By Anand Holla
A slew of dignitaries and Qatar’s football stars descended upon Katara’s Building 22 as Road to Glory, the veteran football players exhibition, featuring the famed Al Rayyan Sports Club opened Sunday morning.
The exhibition, which will continue until February 17, seeks to connect the past and the present and focusses on four stars whose superior gameplay and unwavering spirit left a fantastic legacy for Qatar and Al Rayyan Sports Club.
The timing for the opening of this exhibition couldn’t have been better as it’s the season that sees Al Rayyan Sports Club, to the delight of their thousands of fans, back in Qatar Stars League in terrific style after their absence last season. Not to mention its run coincides with the National Sport Day, which means it is set to witness tremendous footfall today as the nation leaps into a flurry of celebrations.
In a room bathed in red and black, an impressive array of memorabilia such as medals, trophies, photos, player gear, framed newspaper cut-outs and such, adorn the walls, tables and display cases dedicated to the four players, while videos featuring top names in Qatari football play on all through the place.
All four featured footballers are big names. There’s Ali Mohamed al-Ali, “The Maestro”, who made his debut for the team in the 1974-75 season, as Al Rayyan defeated Al Wakrah 3-1. It was al-Ali’s decisive passes to Mansour Muftah that had made all the difference. A star player, al-Ali later became a coach and guided his team to three Qatari League titles, one Challenge Cup and two Emir’s Cup titles.
And then there’s ace defender Abdullah Alammri who is hailed as one of the finest defenders in Qatari football history, made obvious by his nickname “Al Rayyan’s Defence Rock”. As for Younis Ahmed, “a unique goalkeeper not only in the GCC and the Arab world but also in Asia,” he had made a superb comeback after injury and surgery, returning stronger than ever and earning the sobriquet “The Loyal”.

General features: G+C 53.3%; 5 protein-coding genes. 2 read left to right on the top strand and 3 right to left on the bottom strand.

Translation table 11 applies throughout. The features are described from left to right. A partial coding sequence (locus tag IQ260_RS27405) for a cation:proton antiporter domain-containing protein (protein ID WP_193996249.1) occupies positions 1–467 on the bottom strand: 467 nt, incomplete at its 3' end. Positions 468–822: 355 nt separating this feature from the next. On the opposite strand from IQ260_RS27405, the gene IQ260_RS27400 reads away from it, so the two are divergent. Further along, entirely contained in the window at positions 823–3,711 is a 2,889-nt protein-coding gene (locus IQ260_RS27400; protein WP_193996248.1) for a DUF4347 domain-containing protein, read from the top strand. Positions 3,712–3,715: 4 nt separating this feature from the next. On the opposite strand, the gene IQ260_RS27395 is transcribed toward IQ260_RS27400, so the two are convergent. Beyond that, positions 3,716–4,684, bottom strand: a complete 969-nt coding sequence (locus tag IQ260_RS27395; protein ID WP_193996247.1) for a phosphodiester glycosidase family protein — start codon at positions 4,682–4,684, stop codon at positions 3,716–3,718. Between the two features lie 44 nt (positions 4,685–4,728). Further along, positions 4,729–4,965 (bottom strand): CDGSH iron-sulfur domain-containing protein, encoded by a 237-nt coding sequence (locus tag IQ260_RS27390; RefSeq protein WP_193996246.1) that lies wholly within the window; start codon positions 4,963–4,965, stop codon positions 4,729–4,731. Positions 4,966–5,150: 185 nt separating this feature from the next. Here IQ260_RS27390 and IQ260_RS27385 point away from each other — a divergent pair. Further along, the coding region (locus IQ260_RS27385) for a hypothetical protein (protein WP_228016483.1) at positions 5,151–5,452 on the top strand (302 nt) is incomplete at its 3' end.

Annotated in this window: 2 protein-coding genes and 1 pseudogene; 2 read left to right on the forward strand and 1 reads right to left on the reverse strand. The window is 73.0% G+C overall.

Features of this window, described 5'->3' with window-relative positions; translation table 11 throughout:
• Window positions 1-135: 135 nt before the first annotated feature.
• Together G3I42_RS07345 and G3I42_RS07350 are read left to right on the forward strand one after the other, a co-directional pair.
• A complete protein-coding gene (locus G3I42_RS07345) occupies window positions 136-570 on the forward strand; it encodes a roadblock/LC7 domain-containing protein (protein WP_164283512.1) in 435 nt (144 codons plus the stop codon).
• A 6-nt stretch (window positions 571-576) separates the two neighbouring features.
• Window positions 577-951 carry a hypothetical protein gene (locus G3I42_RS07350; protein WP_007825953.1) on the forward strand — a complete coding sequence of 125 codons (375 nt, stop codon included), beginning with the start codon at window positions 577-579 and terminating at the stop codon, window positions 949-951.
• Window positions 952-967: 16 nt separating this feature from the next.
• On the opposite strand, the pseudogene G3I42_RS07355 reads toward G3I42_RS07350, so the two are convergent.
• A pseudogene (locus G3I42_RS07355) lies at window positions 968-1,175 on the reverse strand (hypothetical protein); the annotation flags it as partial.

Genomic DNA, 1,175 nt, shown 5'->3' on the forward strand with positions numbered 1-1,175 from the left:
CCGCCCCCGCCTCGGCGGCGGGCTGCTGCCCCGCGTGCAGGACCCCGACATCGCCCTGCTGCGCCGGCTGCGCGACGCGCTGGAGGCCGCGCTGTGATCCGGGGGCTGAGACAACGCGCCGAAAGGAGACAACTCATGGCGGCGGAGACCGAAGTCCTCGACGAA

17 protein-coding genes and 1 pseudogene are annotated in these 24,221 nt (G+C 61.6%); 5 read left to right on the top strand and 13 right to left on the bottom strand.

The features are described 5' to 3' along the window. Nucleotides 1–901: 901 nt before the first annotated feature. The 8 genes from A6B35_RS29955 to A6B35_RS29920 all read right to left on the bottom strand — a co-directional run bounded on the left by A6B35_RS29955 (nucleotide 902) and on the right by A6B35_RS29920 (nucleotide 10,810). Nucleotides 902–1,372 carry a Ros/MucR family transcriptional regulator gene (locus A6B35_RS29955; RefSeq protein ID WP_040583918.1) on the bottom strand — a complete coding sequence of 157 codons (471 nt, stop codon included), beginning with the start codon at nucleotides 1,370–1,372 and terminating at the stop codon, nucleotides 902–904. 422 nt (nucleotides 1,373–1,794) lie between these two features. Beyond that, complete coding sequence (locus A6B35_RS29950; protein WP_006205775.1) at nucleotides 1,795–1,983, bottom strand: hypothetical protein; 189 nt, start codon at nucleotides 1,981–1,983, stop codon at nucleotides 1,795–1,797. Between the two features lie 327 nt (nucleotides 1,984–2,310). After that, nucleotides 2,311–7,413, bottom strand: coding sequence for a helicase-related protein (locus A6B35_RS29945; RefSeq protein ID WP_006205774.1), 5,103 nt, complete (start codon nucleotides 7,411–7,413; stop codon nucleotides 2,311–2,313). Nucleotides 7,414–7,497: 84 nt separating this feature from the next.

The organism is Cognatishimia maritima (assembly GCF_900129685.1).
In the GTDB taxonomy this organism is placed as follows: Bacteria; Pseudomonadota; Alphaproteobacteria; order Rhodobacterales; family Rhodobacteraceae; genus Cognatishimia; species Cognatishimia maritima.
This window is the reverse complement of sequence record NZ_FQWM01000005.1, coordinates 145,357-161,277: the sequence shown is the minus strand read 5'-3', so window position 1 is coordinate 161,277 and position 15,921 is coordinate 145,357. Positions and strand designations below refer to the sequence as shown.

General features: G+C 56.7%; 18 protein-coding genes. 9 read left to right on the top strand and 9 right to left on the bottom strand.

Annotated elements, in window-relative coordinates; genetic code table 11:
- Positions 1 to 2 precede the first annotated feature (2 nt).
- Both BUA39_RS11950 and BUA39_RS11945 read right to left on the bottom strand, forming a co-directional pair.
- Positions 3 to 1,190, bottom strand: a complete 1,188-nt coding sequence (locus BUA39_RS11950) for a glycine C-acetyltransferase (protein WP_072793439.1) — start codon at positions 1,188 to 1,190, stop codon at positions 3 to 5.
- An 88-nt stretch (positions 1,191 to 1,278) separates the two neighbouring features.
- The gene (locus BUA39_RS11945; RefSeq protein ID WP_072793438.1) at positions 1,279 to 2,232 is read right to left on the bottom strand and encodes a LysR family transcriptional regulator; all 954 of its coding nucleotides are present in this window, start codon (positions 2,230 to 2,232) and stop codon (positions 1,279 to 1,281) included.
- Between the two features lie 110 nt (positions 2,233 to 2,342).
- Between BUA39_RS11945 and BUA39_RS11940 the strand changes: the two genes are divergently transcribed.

Striker Mansour Muftah, or The Falcon, was terrific at everything from headers to cross passes. Muftah was not only famous in Qatar and the Gulf but had an awesome reputation in the Arab world and Asia.
The collective nickname of the Al Rayyan team is Fierce, as they are said to have made Qatar “proud by stopping at nothing in their pursuit of honour, pride and achievements.”
“In the heart of Qatar, in a time when nothing that we see around us today existed, brave men played sport for life… not just for tournaments and titles,” reads a note that was handed out to all the visitors of the exhibition. “They gave their soul, energy, time and determination and laid the ground for Qatar’s amazing modern sports achievements and paved the way to the greatness we witness today.”
The note continues, “Despite the hardship, lack of basic amenities and equipment and the luxuries that modern athletes enjoy, the players, coaches and management of Al Rayyan Sports Club played for the love of the sport and nothing else mattered. Their love and passion overcame all obstacles… Their story is one of pride, bravery and determination. The road they took is a road to glory.”
Ali Mohamed al-Ali, who is now the President of Veteran Players Committee, explained to Community the need to remind the new generation about the old’s glorious feats. “You can’t tell our whole story through photographs and videos. You must show people the objects — the medals, the ID cards, the apparel, the awards — because each of these objects holds a tremendous story,” al-Ali says, “And I have many such stories as I have been involved with Qatari football since the late ’60s.”